(22) {SEP/ACC} ! PAR ! (ACC)

Let's now have another look at (8) in Section 2.2.1. The particular use of ALL is unproductive and seemingly confined to the following words:

(23) Estonian6

seeni-le marju-le korje-le

mushooms-ALL berries-ALL gathering-ALL

kala-le jahi-le heina-le

fish-ALL hunt-ALL hay-ALL

The pattern can be captured with the following formula:

4 In the notations of metaphor and metonymy, = denotes valuation.

5 The foundational or the base cases (both morphologically and functionally foundational).

6 In Estonian, the majority of case markers attach to GEN rather than NOM stems. As the feature is irrelevant for the present analysis, I have not glossed the GEN (e.g. hunt.GEN-ALL) in e.g. (23), (26) and (27).

(24) {LAT} ! ALL ! (LAT) ! [metaphor: procurement = space]

First, the base case of Estonian ALL is LAT (Ratsep, 1979). Second, as it is not clear why RS should be invoked here, the functional case could be LAT (csDGcl) as well. On the other hand, the RS may have something to do with all the activities subsumed by (23) going on the surface of the land (rather than e.g. in the Earth's crust). Fortunately, there is a way to test whether the functional case in (23) is ALL. As Estonian has a functional ALL adposition (the semantic and pragmatic equivalent of onto), we can try whether substituting the allatives with this adposition works for (23). The test

(25) Estonian (kala\jahi\heina\...) peale (fish|hunt|hay|...) onto onto (fish|hunt|hay|...)

shows that it does not - (25) literally means onto fish, hunt, hay etc., i.e. something completely different than in (23). As an adposition test with an equivalent of into would fail either, (23) must be functional LAT (the English to).

Still, all this gets us nowhere in explaining why use (23) is confined to these particular stems. I suggest that the pattern of stem and case choice is consistent with [metaphor: procurement = space], i.e. with procuring being attributed a spatial scope. [metaphor: procurement = space] is a subcase of [metaphor: operation = space], as in e.g. think on this, react on this etc. Another subcase of [metaphor: operation = space] is [metaphor: investment = space], as in invest in this, put money on this, stake on this etc.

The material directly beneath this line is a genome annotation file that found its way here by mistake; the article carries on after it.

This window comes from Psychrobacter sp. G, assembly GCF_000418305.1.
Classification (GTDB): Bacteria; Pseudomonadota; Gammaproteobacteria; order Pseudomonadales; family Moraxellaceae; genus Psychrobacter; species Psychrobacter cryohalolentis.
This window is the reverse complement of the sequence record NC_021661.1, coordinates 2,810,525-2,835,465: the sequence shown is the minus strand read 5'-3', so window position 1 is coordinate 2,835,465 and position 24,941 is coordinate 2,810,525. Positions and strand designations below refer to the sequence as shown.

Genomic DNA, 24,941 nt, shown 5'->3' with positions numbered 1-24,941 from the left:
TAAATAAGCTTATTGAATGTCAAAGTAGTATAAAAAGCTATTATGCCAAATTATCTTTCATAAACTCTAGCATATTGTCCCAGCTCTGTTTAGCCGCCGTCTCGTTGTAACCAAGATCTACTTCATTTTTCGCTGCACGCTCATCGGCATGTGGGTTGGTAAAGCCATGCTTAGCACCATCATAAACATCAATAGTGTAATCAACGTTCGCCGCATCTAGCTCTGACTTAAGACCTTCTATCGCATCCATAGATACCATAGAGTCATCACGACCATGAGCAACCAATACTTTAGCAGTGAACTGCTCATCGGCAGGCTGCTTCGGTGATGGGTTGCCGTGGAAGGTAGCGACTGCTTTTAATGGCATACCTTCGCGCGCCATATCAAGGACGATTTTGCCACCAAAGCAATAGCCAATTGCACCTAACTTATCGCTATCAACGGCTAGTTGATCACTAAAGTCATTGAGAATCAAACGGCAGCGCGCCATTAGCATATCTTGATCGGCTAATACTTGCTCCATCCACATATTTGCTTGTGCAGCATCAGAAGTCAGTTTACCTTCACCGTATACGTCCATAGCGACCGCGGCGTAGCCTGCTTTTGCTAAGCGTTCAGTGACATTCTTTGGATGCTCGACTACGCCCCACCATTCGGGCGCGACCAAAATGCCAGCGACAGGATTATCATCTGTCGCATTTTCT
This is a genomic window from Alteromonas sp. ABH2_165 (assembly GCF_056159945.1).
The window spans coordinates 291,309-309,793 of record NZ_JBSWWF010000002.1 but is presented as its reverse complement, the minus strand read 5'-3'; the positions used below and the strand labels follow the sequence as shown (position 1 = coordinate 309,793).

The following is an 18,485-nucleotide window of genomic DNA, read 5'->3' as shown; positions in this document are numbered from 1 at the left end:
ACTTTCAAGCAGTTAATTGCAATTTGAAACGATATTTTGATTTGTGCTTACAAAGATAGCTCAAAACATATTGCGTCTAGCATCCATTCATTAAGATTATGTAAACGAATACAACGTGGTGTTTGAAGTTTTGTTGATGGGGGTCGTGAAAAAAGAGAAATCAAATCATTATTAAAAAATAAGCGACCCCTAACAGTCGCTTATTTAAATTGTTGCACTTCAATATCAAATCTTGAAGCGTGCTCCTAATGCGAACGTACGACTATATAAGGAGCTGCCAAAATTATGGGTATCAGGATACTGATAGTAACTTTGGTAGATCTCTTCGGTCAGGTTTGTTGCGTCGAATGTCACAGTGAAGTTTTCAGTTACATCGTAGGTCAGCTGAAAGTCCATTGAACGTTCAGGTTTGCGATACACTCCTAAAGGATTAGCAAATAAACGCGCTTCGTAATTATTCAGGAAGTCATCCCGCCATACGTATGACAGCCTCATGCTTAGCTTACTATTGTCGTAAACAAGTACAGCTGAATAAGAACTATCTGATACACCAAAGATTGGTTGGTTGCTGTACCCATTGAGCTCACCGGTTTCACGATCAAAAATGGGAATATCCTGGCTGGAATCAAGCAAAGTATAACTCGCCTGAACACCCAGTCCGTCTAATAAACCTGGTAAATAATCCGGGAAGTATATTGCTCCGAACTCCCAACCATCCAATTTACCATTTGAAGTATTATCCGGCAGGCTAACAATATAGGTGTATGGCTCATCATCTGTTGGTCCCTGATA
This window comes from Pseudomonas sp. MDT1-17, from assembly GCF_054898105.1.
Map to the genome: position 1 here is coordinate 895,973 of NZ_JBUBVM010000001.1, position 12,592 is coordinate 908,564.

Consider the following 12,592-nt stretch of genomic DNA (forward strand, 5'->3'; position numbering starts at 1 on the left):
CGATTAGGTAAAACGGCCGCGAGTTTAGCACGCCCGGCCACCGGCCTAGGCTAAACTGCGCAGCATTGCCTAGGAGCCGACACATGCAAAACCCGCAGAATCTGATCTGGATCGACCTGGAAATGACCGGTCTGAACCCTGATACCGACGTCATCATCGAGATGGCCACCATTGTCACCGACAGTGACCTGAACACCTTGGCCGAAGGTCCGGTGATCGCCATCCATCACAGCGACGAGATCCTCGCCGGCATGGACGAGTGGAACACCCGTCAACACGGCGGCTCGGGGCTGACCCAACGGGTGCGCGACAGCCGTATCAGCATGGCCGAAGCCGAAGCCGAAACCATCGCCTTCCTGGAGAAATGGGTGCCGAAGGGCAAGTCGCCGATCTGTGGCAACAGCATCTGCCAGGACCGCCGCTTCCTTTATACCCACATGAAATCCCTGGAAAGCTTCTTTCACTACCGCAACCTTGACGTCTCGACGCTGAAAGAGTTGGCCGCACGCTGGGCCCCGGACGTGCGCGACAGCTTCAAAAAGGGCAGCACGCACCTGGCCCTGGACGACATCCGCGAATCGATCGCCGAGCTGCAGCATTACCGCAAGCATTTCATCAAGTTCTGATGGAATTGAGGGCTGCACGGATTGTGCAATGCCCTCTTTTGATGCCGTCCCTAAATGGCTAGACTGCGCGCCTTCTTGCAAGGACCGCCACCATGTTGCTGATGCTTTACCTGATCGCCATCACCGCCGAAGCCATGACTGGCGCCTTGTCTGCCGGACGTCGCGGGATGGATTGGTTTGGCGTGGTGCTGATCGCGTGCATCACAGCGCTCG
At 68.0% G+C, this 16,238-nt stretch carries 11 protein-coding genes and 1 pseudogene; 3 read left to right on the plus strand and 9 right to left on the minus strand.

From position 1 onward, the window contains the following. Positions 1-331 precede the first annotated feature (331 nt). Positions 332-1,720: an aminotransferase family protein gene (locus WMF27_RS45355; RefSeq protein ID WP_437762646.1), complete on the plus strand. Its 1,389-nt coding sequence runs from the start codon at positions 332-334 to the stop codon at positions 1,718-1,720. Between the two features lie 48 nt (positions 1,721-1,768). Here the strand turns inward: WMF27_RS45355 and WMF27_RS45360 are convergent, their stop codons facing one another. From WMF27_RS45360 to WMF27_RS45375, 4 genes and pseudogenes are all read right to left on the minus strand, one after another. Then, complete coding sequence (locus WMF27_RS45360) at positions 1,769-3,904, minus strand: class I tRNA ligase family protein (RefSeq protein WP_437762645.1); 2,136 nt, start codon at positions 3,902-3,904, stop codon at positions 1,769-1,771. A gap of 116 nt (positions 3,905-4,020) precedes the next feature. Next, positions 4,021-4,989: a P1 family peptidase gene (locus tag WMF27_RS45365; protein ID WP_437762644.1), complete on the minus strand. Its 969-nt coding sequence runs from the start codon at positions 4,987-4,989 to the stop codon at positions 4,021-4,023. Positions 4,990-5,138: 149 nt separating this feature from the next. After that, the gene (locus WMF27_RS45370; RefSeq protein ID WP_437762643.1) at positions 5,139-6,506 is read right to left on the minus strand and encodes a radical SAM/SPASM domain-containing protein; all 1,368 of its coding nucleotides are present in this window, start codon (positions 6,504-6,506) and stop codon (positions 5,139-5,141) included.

For the final example we will select something different again. Estonian has TRL, as in

(26) Estonian

ta osutus mehe-ks

(s)he turned out to be man-TRL (s)he turned out to be a man

The main function of Estonian (and Finnish) TRL is to express a future or a transient/accidental present state (cf. Erelt et al., 2000). Besides this, TRL can also encode PUR,7 as in

(27) Estonian

selle-ks on liiga hilja this-TRL is too late it is too late for this

One can distinguish between these two functions by the questions they answer. TRL, as in (26), answers to ''to what/whom?'', while PUR answers to ''for what?'' (but not ''for whom?''). For (26), the formula is TRL. For (27), the formula is either

(28) TRL ! (PUR)

(29) TRL ! [metaphor: purpose = state] ! (PUR)

with purpose metaphorically construed as the state, which licenses the use of TRL as PUR. As I cannot think of a test to validate the intermediate stage [metaphor: purpose = state], we will adopt the simpler formula which describes both (28) and (29) - as ! [metaphor: purpose = state] ! is a derivation, it can be expressed with the generic ! for derivation.

4. Background

The commonest method for analyzing case and adposition meaning, the one used in almost all grammars of natural languages, is verbal description (e.g. Erelt et al., 1995). The merits of present methods over verbal description are many, they are listed in Section 5. Since the methods I am proposing are formal, it makes sense to compare them with similar earlier methods. For this reason (and also for space considerations), the section will be confined to more formal accounts of case and adposition meaning.

Nearly all approaches agree that CAS and ADP meanings should be analyzed as some kinds of relations, although the nature, arity and valence of these relations, as well as the ways to analyze them vary considerably. Jackendoff (1983) distinguishes between two main senses of spatial prepositions, PLACE and PATH, analyzing them with rewrite rules and an informal function notation, e.g. [Place x] ? [Place PLACE-FUNCTION ([Thing y])], where subscript denotes type, function and argument constants are in uppercase and variables in lowercase. For example, the prepositional phrase in the mouse is under the table is analyzed as [Place UNDER ([Thing TABLE])]. There are many differences between Jackendoffs (1983) and my analysis. First, Jackendoff (1983) views only spatial ADPs, whereas the present methods apply for spatial and nonspatial cases